Generally speaking, older people have a greater number of assets that they’ll likely want to transfer to their children or a favorite charity. They may also want to ensure that their grandchildren have the resources needed to go to college, start a business or buy land. Fortunately, there are many tools that you can use to ensure that your estate plan meets your needs.
Choosing between a will and trust
A will or trust will be the foundational document of most estate plans. It will determine where assets go after you pass away, and if you have custody of a grandchild, these documents can also be used to name a guardian for that individual. The key difference between a will and a trust is that the trust takes effect right away. Furthermore, you can retain assets in a trust after you die, which can be ideal if your beneficiaries are minors who can’t own property in their own name.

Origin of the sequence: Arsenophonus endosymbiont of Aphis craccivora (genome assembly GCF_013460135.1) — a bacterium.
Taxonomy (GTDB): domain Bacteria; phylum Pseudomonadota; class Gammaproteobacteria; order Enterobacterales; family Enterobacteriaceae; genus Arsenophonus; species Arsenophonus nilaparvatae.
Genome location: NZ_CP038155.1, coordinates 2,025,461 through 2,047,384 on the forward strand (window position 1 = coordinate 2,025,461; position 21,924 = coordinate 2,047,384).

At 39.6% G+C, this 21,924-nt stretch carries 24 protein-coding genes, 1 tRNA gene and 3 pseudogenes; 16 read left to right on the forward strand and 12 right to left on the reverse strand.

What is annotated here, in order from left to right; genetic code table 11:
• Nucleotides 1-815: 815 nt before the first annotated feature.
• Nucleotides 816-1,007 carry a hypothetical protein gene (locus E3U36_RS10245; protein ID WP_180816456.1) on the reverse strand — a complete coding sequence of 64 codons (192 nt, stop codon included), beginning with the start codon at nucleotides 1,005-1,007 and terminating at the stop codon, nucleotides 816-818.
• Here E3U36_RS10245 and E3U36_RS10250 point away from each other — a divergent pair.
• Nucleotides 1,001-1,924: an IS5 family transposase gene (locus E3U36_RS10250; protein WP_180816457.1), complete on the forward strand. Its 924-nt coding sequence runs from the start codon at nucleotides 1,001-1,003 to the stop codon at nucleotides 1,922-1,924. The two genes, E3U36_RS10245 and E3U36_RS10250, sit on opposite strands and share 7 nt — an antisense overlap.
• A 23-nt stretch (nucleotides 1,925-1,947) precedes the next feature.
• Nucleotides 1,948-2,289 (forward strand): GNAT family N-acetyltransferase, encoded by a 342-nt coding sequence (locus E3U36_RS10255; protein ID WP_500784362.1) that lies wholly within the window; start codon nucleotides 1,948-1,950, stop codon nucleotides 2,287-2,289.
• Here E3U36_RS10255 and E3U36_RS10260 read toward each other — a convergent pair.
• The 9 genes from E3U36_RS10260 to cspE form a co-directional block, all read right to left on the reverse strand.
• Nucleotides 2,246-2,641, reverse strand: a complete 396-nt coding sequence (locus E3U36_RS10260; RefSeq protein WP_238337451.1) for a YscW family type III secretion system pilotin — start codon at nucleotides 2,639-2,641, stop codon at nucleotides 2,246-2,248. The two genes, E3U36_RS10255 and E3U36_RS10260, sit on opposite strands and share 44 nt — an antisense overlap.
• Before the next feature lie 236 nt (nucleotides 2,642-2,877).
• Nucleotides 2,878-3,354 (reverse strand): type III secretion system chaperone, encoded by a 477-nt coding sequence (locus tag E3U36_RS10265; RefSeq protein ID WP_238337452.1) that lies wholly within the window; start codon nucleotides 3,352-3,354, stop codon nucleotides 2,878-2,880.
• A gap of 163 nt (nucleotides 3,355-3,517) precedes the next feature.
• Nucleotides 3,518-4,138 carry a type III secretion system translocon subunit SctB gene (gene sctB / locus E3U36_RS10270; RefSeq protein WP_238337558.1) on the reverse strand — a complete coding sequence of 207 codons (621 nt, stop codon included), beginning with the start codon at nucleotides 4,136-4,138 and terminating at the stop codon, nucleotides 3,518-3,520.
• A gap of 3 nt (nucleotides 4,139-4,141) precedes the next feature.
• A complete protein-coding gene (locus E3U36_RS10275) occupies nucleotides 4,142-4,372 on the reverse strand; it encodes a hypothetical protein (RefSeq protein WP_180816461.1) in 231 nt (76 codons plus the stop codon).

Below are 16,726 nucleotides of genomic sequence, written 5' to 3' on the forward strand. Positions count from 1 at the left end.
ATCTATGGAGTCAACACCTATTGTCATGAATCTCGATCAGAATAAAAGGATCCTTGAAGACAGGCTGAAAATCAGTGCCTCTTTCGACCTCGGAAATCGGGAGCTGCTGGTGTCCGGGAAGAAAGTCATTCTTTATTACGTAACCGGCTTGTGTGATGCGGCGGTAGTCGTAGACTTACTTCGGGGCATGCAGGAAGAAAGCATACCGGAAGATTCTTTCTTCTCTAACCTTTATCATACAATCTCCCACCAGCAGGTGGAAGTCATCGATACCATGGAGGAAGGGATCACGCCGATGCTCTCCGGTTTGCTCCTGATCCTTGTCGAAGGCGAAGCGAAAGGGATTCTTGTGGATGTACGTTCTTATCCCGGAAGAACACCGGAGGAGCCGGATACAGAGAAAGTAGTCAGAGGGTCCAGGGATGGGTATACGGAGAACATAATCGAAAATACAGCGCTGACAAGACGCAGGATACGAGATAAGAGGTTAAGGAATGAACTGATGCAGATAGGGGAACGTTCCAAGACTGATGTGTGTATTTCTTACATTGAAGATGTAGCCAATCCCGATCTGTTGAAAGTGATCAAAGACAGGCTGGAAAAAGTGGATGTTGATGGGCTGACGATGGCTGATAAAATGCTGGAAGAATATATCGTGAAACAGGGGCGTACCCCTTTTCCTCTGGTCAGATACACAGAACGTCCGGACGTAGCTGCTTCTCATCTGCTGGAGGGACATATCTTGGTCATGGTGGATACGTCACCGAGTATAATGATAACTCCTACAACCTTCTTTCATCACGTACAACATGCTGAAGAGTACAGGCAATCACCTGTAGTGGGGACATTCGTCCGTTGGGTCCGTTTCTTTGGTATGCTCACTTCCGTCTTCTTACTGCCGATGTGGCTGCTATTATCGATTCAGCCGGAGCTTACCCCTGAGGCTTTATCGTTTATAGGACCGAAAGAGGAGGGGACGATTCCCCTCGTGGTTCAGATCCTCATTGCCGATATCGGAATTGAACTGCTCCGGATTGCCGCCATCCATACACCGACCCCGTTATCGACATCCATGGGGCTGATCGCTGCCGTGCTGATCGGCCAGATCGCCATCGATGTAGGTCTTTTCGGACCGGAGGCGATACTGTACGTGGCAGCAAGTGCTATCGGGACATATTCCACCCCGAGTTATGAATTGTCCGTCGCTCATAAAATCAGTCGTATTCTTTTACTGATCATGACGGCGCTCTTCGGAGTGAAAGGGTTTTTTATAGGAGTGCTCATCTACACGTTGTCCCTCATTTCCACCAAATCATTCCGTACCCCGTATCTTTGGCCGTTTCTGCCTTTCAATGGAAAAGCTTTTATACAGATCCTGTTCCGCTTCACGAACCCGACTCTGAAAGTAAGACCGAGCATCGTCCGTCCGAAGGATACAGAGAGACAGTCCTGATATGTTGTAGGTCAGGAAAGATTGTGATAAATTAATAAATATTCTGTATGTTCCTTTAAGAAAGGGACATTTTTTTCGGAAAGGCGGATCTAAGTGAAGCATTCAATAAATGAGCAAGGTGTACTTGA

Trusts can be revocable or irrevocable
A revocable trust may be ideal for those who want to retain control of assets such as a house or bank account during their lifetimes. An irrevocable trust may be ideal for those who want to make gifts while they are still alive. Making gifts offers individuals the ability to reduce the value of their estates while also seeing the impact that their generosity has made on others.
Other documents to consider
Older individuals may want to consider adding an advance medical directive as well as a financial agent to their estate plans. This may make it easier to communicate with doctors, pay bills or take care of other tasks while incapacitated. These estate planning documents can be crucial.
Having an estate plan may make it easier for loved ones to ensure that your final wishes are carried out. It may also make it easier to manage your affairs in the event that you become incapacitated or simply want someone else to do so on your behalf.